It is a working agreement between the team and product owner on what readiness means. It is an input criteria to plan a story in a sprint. It is a way for a product owner to indicate an item in the product backlog as ready to work in sprint. It is the accountability of product owner that there is a definition of ready defined. Scrum team can refuse to take an item into sprint. The team makes explicit and visible the criteria (generally based on the INVEST matrix) that a user story must meet prior to being accepted into the upcoming iteration.
Why Definition of Ready is important? Getting started with poorly understood story can create many roadblocks for scrum team. A story without proper information can lead to rework of work at best, or work which takes the completely wrong direction at worst. It’s so clear that a user story has to meet a set of minimum criteria before it’s ready for inclusion in the work of the next sprint. This set of minimum criteria is the Definition of Ready and, like the Definition of Done, should be agreed upon by the Scrum team. This shared definition then allows the team to reject the stories that don’t have clearly defined acceptance criteria. It will save a lot of time if each user story meets Definition of Ready before the Sprint Planning meeting. Definition of Ready Vs. Definition of Done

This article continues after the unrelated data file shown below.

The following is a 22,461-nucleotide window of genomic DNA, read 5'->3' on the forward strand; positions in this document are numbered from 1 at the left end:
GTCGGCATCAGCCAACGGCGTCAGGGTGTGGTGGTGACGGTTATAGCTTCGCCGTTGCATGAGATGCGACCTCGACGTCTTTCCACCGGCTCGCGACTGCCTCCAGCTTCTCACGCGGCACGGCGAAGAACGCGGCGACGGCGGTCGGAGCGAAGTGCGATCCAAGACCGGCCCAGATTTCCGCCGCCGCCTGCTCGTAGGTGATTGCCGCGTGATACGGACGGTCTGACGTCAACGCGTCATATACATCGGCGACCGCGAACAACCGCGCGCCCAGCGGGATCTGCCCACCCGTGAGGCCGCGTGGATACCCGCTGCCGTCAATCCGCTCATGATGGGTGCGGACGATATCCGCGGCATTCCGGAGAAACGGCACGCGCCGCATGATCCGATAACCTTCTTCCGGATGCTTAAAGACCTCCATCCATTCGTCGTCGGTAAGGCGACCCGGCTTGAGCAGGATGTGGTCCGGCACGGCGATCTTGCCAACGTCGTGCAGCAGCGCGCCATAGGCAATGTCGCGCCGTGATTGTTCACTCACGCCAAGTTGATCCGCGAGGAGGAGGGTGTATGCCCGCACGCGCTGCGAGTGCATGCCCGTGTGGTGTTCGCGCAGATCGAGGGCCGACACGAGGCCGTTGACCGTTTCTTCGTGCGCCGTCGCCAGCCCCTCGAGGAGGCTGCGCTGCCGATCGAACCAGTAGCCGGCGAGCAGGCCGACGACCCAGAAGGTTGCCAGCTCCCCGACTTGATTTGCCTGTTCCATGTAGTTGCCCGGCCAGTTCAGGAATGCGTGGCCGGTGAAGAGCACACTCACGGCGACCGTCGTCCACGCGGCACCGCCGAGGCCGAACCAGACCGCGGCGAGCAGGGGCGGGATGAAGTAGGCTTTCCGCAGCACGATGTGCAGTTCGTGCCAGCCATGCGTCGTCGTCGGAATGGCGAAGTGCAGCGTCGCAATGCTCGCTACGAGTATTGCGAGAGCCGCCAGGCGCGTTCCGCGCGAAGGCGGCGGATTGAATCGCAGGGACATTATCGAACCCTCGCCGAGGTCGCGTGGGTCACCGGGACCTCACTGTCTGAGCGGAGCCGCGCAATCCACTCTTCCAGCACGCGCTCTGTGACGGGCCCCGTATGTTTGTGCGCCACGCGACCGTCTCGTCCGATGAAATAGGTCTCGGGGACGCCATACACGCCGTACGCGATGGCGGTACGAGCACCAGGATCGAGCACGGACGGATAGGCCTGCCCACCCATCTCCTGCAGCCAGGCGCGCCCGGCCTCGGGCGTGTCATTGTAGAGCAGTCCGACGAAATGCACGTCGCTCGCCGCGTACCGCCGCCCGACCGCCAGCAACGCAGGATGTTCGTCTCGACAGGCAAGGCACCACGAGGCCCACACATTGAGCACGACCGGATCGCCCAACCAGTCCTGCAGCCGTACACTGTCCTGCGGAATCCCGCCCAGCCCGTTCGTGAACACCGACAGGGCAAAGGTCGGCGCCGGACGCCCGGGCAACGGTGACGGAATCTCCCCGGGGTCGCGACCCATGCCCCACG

Many teams use the Definition of Done to check if a user story is finished and the product is ready to be delivered. But what about the user stories that a team receives from their product owner? Teams can check the quality of the user stories using a Definition of Ready. While the value of the Definition of Done (DoD) and Team Working Agreement have long been understood by serious agile teams, in my experience, the Definition of Ready (DoR) is one of the least utilized, yet more powerful tools an agile team can employ. While the DoR can be used for multiple artifacts and activities (Product Backlog, Sprint Review, etc), for new teams I prefer to start with a DoR for backlog item readiness, which introduces the concept into planning preparation, an important part of the work stream.
Definition of Ready for a User Story
User Story defined
User Story dependencies identified
User Story sized by Delivery Team
Scrum Team accepts User Experience artefacts
Performance criteria identified, where appropriate
Person who will accept the User Story is identified
Team has a good idea what it will mean to Demo the User Story
What are the benefits of a properly structured DoR?
Measure a backlog item’s “ready” state
Help the team identify when the product owner or another team member becomes overwhelmed
Keep the team accountable to each other
Reduce pressure on the team to commit to estimates before stories are “Ready”
Reduce “requirements churn" in development
Definition of Ready for a Sprint
The Sprint Backlog is prioritized
The Spring Backlog contains all defects, User Stories and other work that the team is committing to
No hidden work
All team members have calculated their capacity for the Sprint